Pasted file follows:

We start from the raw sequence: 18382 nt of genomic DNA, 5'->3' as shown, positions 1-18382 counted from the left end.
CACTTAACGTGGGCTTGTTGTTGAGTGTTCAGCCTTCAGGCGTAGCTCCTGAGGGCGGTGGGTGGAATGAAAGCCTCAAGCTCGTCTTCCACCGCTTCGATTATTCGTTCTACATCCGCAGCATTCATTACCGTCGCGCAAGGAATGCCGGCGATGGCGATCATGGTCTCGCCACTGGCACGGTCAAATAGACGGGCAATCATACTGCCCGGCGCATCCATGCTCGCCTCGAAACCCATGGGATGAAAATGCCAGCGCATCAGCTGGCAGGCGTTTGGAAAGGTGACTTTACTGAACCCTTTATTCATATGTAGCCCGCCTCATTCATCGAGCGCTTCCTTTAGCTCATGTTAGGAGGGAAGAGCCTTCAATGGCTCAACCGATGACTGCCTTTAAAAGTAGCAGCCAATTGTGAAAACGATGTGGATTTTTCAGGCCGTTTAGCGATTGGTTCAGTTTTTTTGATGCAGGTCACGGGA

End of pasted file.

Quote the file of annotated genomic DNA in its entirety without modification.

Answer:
We start from the raw sequence: 18382 nt of genomic DNA, 5'->3' as shown, positions 1-18382 counted from the left end.
CACTTAACGTGGGCTTGTTGTTGAGTGTTCAGCCTTCAGGCGTAGCTCCTGAGGGCGGTGGGTGGAATGAAAGCCTCAAGCTCGTCTTCCACCGCTTCGATTATTCGTTCTACATCCGCAGCATTCATTACCGTCGCGCAAGGAATGCCGGCGATGGCGATCATGGTCTCGCCACTGGCACGGTCAAATAGACGGGCAATCATACTGCCCGGCGCATCCATGCTCGCCTCGAAACCCATGGGATGAAAATGCCAGCGCATCAGCTGGCAGGCGTTTGGAAAGGTGACTTTACTGAACCCTTTATTCATATGTAGCCCGCCTCATTCATCGAGCGCTTCCTTTAGCTCATGTTAGGAGGGAAGAGCCTTCAATGGCTCAACCGATGACTGCCTTTAAAAGTAGCAGCCAATTGTGAAAACGATGTGGATTTTTCAGGCCGTTTAGCGATTGGTTCAGTTTTTTTGATGCAGGTCACGGGA